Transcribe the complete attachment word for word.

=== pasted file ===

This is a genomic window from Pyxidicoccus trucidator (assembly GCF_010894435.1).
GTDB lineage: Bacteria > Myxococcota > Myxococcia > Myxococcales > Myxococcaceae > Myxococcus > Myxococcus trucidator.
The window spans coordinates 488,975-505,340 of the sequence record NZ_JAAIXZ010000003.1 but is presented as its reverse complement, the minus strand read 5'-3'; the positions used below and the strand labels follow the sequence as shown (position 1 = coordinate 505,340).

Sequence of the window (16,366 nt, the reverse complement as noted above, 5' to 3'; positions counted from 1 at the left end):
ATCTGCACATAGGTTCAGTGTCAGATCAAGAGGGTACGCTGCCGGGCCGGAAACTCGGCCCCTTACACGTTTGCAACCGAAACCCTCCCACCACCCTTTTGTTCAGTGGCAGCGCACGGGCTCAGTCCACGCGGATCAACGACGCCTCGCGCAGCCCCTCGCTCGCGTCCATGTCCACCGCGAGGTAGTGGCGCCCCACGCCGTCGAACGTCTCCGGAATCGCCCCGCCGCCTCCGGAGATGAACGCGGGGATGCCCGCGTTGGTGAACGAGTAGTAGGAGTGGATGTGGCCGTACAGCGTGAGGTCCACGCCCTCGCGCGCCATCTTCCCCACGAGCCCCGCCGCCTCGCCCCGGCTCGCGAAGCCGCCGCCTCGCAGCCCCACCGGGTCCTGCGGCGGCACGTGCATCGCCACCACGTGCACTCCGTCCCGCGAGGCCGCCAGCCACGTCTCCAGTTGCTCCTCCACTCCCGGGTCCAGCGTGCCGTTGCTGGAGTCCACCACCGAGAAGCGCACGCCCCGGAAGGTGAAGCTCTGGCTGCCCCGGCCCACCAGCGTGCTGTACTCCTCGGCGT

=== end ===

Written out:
This is a genomic window from Pyxidicoccus trucidator (assembly GCF_010894435.1).
GTDB lineage: Bacteria > Myxococcota > Myxococcia > Myxococcales > Myxococcaceae > Myxococcus > Myxococcus trucidator.
The window spans coordinates 488,975-505,340 of the sequence record NZ_JAAIXZ010000003.1 but is presented as its reverse complement, the minus strand read 5'-3'; the positions used below and the strand labels follow the sequence as shown (position 1 = coordinate 505,340).

Sequence of the window (16,366 nt, the reverse complement as noted above, 5' to 3'; positions counted from 1 at the left end):
ATCTGCACATAGGTTCAGTGTCAGATCAAGAGGGTACGCTGCCGGGCCGGAAACTCGGCCCCTTACACGTTTGCAACCGAAACCCTCCCACCACCCTTTTGTTCAGTGGCAGCGCACGGGCTCAGTCCACGCGGATCAACGACGCCTCGCGCAGCCCCTCGCTCGCGTCCATGTCCACCGCGAGGTAGTGGCGCCCCACGCCGTCGAACGTCTCCGGAATCGCCCCGCCGCCTCCGGAGATGAACGCGGGGATGCCCGCGTTGGTGAACGAGTAGTAGGAGTGGATGTGGCCGTACAGCGTGAGGTCCACGCCCTCGCGCGCCATCTTCCCCACGAGCCCCGCCGCCTCGCCCCGGCTCGCGAAGCCGCCGCCTCGCAGCCCCACCGGGTCCTGCGGCGGCACGTGCATCGCCACCACGTGCACTCCGTCCCGCGAGGCCGCCAGCCACGTCTCCAGTTGCTCCTCCACTCCCGGGTCCAGCGTGCCGTTGCTGGAGTCCACCACCGAGAAGCGCACGCCCCGGAAGGTGAAGCTCTGGCTGCCCCGGCCCACCAGCGTGCTGTACTCCTCGGCGT